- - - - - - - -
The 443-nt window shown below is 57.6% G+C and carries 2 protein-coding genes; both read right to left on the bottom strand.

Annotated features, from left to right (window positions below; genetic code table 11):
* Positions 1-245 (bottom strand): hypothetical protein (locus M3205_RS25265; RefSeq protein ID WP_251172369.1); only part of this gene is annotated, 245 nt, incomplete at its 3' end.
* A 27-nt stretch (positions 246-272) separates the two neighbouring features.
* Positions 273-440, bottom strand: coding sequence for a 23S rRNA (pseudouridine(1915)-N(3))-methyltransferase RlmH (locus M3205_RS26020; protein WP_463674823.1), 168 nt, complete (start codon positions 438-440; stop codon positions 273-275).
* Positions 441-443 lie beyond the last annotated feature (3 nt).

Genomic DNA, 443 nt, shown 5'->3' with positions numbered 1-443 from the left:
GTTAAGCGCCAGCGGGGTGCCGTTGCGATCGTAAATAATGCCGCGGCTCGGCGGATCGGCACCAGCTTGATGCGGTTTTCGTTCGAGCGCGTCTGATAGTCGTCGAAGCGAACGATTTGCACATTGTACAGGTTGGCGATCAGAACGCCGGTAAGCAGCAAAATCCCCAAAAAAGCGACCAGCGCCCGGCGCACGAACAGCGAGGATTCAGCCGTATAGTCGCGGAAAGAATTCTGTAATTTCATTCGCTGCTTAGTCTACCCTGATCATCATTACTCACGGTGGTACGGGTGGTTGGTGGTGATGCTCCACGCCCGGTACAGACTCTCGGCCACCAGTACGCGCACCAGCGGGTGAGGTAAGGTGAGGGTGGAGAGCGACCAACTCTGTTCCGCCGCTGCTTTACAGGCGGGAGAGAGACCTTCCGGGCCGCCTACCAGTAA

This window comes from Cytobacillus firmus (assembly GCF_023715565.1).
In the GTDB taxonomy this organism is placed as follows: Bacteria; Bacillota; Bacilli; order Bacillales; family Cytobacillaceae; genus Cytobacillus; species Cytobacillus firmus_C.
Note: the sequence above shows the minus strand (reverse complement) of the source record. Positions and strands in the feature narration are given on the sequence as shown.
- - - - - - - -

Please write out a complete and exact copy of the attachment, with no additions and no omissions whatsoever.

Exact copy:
The 443-nt window shown below is 57.6% G+C and carries 2 protein-coding genes; both read right to left on the bottom strand.

Annotated features, from left to right (window positions below; genetic code table 11):
* Positions 1-245 (bottom strand): hypothetical protein (locus M3205_RS25265; RefSeq protein ID WP_251172369.1); only part of this gene is annotated, 245 nt, incomplete at its 3' end.
* A 27-nt stretch (positions 246-272) separates the two neighbouring features.
* Positions 273-440, bottom strand: coding sequence for a 23S rRNA (pseudouridine(1915)-N(3))-methyltransferase RlmH (locus M3205_RS26020; protein WP_463674823.1), 168 nt, complete (start codon positions 438-440; stop codon positions 273-275).
* Positions 441-443 lie beyond the last annotated feature (3 nt).

Genomic DNA, 443 nt, shown 5'->3' with positions numbered 1-443 from the left:
GTTAAGCGCCAGCGGGGTGCCGTTGCGATCGTAAATAATGCCGCGGCTCGGCGGATCGGCACCAGCTTGATGCGGTTTTCGTTCGAGCGCGTCTGATAGTCGTCGAAGCGAACGATTTGCACATTGTACAGGTTGGCGATCAGAACGCCGGTAAGCAGCAAAATCCCCAAAAAAGCGACCAGCGCCCGGCGCACGAACAGCGAGGATTCAGCCGTATAGTCGCGGAAAGAATTCTGTAATTTCATTCGCTGCTTAGTCTACCCTGATCATCATTACTCACGGTGGTACGGGTGGTTGGTGGTGATGCTCCACGCCCGGTACAGACTCTCGGCCACCAGTACGCGCACCAGCGGGTGAGGTAAGGTGAGGGTGGAGAGCGACCAACTCTGTTCCGCCGCTGCTTTACAGGCGGGAGAGAGACCTTCCGGGCCGCCTACCAGTAA

This window comes from Cytobacillus firmus (assembly GCF_023715565.1).
In the GTDB taxonomy this organism is placed as follows: Bacteria; Bacillota; Bacilli; order Bacillales; family Cytobacillaceae; genus Cytobacillus; species Cytobacillus firmus_C.
Note: the sequence above shows the minus strand (reverse complement) of the source record. Positions and strands in the feature narration are given on the sequence as shown.